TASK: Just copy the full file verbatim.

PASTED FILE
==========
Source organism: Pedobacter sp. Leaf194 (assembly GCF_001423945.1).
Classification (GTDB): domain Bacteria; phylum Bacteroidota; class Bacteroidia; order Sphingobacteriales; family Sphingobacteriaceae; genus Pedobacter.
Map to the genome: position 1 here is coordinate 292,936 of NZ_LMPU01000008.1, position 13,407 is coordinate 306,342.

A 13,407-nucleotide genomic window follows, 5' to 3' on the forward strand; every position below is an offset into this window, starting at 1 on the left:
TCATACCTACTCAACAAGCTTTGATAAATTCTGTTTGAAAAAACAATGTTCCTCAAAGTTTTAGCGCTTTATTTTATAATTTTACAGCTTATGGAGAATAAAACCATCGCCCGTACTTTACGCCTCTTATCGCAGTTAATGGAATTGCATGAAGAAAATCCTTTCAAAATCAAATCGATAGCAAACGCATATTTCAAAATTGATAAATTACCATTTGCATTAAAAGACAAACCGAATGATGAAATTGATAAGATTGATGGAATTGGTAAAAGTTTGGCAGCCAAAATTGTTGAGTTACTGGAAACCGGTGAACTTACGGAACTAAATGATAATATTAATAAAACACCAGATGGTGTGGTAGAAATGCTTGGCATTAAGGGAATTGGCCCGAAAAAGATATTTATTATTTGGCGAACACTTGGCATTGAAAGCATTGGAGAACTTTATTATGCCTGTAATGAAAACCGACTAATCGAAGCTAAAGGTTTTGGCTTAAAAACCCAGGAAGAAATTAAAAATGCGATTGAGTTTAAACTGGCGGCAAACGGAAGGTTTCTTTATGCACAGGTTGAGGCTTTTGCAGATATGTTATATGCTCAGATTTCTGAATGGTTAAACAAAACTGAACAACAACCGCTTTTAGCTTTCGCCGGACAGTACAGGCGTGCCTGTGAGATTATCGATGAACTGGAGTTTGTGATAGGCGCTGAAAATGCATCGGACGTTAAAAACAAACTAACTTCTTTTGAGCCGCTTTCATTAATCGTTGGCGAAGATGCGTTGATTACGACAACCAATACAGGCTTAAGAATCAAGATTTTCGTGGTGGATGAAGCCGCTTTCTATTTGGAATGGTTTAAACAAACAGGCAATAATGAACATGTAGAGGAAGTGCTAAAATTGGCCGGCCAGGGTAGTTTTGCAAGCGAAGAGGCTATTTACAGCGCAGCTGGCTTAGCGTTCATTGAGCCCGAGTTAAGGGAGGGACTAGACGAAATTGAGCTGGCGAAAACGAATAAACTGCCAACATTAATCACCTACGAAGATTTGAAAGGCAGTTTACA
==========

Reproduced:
Source organism: Pedobacter sp. Leaf194 (assembly GCF_001423945.1).
Classification (GTDB): domain Bacteria; phylum Bacteroidota; class Bacteroidia; order Sphingobacteriales; family Sphingobacteriaceae; genus Pedobacter.
Map to the genome: position 1 here is coordinate 292,936 of NZ_LMPU01000008.1, position 13,407 is coordinate 306,342.

A 13,407-nucleotide genomic window follows, 5' to 3' on the forward strand; every position below is an offset into this window, starting at 1 on the left:
TCATACCTACTCAACAAGCTTTGATAAATTCTGTTTGAAAAAACAATGTTCCTCAAAGTTTTAGCGCTTTATTTTATAATTTTACAGCTTATGGAGAATAAAACCATCGCCCGTACTTTACGCCTCTTATCGCAGTTAATGGAATTGCATGAAGAAAATCCTTTCAAAATCAAATCGATAGCAAACGCATATTTCAAAATTGATAAATTACCATTTGCATTAAAAGACAAACCGAATGATGAAATTGATAAGATTGATGGAATTGGTAAAAGTTTGGCAGCCAAAATTGTTGAGTTACTGGAAACCGGTGAACTTACGGAACTAAATGATAATATTAATAAAACACCAGATGGTGTGGTAGAAATGCTTGGCATTAAGGGAATTGGCCCGAAAAAGATATTTATTATTTGGCGAACACTTGGCATTGAAAGCATTGGAGAACTTTATTATGCCTGTAATGAAAACCGACTAATCGAAGCTAAAGGTTTTGGCTTAAAAACCCAGGAAGAAATTAAAAATGCGATTGAGTTTAAACTGGCGGCAAACGGAAGGTTTCTTTATGCACAGGTTGAGGCTTTTGCAGATATGTTATATGCTCAGATTTCTGAATGGTTAAACAAAACTGAACAACAACCGCTTTTAGCTTTCGCCGGACAGTACAGGCGTGCCTGTGAGATTATCGATGAACTGGAGTTTGTGATAGGCGCTGAAAATGCATCGGACGTTAAAAACAAACTAACTTCTTTTGAGCCGCTTTCATTAATCGTTGGCGAAGATGCGTTGATTACGACAACCAATACAGGCTTAAGAATCAAGATTTTCGTGGTGGATGAAGCCGCTTTCTATTTGGAATGGTTTAAACAAACAGGCAATAATGAACATGTAGAGGAAGTGCTAAAATTGGCCGGCCAGGGTAGTTTTGCAAGCGAAGAGGCTATTTACAGCGCAGCTGGCTTAGCGTTCATTGAGCCCGAGTTAAGGGAGGGACTAGACGAAATTGAGCTGGCGAAAACGAATAAACTGCCAACATTAATCACCTACGAAGATTTGAAAGGCAGTTTACA